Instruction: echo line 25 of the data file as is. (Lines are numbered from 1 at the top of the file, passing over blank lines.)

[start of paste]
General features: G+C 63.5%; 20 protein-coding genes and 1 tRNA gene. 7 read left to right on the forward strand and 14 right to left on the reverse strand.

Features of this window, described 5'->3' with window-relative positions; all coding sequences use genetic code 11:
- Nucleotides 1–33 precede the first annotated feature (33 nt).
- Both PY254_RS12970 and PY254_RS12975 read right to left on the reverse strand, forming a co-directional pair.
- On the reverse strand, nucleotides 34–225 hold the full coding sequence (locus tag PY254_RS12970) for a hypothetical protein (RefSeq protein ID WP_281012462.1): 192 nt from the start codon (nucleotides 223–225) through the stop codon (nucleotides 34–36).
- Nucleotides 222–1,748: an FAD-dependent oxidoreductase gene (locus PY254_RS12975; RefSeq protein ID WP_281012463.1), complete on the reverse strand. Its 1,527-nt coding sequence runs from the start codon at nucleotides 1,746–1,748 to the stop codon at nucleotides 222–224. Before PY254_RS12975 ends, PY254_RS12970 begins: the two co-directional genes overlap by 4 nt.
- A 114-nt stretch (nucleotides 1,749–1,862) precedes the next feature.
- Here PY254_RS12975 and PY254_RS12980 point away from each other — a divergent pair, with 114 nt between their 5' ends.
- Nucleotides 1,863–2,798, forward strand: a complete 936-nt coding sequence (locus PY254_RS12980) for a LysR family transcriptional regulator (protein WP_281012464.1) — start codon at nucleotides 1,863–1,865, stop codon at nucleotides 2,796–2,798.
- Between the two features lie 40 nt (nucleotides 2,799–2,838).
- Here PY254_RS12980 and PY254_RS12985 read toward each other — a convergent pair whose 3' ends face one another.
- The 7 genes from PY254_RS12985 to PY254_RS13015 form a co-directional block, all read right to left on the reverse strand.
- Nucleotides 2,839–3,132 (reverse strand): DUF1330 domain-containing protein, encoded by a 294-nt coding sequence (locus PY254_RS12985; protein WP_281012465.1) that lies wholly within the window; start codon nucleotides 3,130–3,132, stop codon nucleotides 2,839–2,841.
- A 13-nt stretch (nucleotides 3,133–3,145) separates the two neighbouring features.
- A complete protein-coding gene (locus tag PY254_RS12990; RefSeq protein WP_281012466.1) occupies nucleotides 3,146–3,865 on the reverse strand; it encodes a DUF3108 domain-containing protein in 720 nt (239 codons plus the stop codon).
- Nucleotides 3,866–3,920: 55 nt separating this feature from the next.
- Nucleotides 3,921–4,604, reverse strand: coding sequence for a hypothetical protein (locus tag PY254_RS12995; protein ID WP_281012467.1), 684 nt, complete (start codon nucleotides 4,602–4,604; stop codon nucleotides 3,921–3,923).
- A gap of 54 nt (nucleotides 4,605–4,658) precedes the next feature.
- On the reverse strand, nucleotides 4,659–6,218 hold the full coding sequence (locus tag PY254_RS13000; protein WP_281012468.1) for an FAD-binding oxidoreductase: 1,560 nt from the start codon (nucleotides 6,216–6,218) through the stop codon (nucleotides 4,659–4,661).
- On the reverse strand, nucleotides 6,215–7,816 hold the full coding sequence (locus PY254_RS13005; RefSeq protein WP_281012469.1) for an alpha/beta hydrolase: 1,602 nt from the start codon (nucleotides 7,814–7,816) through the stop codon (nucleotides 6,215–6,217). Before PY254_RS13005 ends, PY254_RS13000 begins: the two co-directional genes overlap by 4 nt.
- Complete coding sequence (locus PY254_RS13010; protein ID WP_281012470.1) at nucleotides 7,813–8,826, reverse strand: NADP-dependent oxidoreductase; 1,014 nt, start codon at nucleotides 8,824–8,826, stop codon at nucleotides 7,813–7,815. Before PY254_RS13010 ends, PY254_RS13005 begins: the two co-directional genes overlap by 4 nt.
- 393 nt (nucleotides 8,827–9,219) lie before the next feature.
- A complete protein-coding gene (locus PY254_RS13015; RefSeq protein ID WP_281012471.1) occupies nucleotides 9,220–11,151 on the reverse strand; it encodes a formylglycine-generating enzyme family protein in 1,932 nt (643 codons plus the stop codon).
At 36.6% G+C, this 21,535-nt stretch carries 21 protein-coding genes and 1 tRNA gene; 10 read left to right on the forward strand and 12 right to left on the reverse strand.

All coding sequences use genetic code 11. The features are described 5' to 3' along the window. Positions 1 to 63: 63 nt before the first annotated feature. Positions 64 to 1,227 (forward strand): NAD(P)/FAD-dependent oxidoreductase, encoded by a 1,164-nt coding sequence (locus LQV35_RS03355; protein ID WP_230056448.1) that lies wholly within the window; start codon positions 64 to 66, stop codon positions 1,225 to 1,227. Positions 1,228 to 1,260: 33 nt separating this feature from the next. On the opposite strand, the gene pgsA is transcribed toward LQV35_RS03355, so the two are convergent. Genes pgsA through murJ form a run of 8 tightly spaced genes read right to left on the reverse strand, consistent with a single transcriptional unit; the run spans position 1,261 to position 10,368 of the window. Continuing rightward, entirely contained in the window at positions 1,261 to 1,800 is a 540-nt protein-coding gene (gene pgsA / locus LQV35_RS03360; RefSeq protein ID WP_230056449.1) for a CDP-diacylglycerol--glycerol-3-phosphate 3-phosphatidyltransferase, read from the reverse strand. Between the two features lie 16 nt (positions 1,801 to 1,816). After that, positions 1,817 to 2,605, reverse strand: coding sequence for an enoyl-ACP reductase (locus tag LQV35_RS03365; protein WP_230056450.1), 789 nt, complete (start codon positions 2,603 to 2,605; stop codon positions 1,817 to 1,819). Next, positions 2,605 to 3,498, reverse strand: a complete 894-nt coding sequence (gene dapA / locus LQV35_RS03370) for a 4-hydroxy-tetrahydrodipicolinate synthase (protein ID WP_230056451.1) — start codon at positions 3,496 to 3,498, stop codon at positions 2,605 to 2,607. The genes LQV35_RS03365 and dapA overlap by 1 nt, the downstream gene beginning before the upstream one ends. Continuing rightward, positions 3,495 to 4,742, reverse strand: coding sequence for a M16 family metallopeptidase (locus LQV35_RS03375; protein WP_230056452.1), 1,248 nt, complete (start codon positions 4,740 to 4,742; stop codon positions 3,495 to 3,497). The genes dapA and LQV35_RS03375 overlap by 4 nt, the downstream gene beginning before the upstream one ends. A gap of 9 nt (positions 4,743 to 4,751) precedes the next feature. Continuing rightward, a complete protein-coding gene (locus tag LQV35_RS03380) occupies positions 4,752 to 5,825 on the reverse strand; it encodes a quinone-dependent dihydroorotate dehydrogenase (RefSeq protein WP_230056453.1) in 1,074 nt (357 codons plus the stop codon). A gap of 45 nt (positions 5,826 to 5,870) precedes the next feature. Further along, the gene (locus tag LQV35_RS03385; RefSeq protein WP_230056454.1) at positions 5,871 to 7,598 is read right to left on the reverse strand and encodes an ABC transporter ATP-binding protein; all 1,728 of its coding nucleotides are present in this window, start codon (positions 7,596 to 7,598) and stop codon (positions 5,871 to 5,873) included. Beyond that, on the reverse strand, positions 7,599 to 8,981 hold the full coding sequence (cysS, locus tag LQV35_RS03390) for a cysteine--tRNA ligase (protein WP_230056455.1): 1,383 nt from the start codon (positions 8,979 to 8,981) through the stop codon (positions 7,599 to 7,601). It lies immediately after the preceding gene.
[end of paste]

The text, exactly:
All coding sequences use genetic code 11. The features are described 5' to 3' along the window. Positions 1 to 63: 63 nt before the first annotated feature. Positions 64 to 1,227 (forward strand): NAD(P)/FAD-dependent oxidoreductase, encoded by a 1,164-nt coding sequence (locus LQV35_RS03355; protein ID WP_230056448.1) that lies wholly within the window; start codon positions 64 to 66, stop codon positions 1,225 to 1,227. Positions 1,228 to 1,260: 33 nt separating this feature from the next. On the opposite strand, the gene pgsA is transcribed toward LQV35_RS03355, so the two are convergent. Genes pgsA through murJ form a run of 8 tightly spaced genes read right to left on the reverse strand, consistent with a single transcriptional unit; the run spans position 1,261 to position 10,368 of the window. Continuing rightward, entirely contained in the window at positions 1,261 to 1,800 is a 540-nt protein-coding gene (gene pgsA / locus LQV35_RS03360; RefSeq protein ID WP_230056449.1) for a CDP-diacylglycerol--glycerol-3-phosphate 3-phosphatidyltransferase, read from the reverse strand. Between the two features lie 16 nt (positions 1,801 to 1,816). After that, positions 1,817 to 2,605, reverse strand: coding sequence for an enoyl-ACP reductase (locus tag LQV35_RS03365; protein WP_230056450.1), 789 nt, complete (start codon positions 2,603 to 2,605; stop codon positions 1,817 to 1,819). Next, positions 2,605 to 3,498, reverse strand: a complete 894-nt coding sequence (gene dapA / locus LQV35_RS03370) for a 4-hydroxy-tetrahydrodipicolinate synthase (protein ID WP_230056451.1) — start codon at positions 3,496 to 3,498, stop codon at positions 2,605 to 2,607. The genes LQV35_RS03365 and dapA overlap by 1 nt, the downstream gene beginning before the upstream one ends. Continuing rightward, positions 3,495 to 4,742, reverse strand: coding sequence for a M16 family metallopeptidase (locus LQV35_RS03375; protein WP_230056452.1), 1,248 nt, complete (start codon positions 4,740 to 4,742; stop codon positions 3,495 to 3,497). The genes dapA and LQV35_RS03375 overlap by 4 nt, the downstream gene beginning before the upstream one ends. A gap of 9 nt (positions 4,743 to 4,751) precedes the next feature. Continuing rightward, a complete protein-coding gene (locus tag LQV35_RS03380) occupies positions 4,752 to 5,825 on the reverse strand; it encodes a quinone-dependent dihydroorotate dehydrogenase (RefSeq protein WP_230056453.1) in 1,074 nt (357 codons plus the stop codon). A gap of 45 nt (positions 5,826 to 5,870) precedes the next feature. Further along, the gene (locus tag LQV35_RS03385; RefSeq protein WP_230056454.1) at positions 5,871 to 7,598 is read right to left on the reverse strand and encodes an ABC transporter ATP-binding protein; all 1,728 of its coding nucleotides are present in this window, start codon (positions 7,596 to 7,598) and stop codon (positions 5,871 to 5,873) included. Beyond that, on the reverse strand, positions 7,599 to 8,981 hold the full coding sequence (cysS, locus tag LQV35_RS03390) for a cysteine--tRNA ligase (protein WP_230056455.1): 1,383 nt from the start codon (positions 8,979 to 8,981) through the stop codon (positions 7,599 to 7,601). It lies immediately after the preceding gene.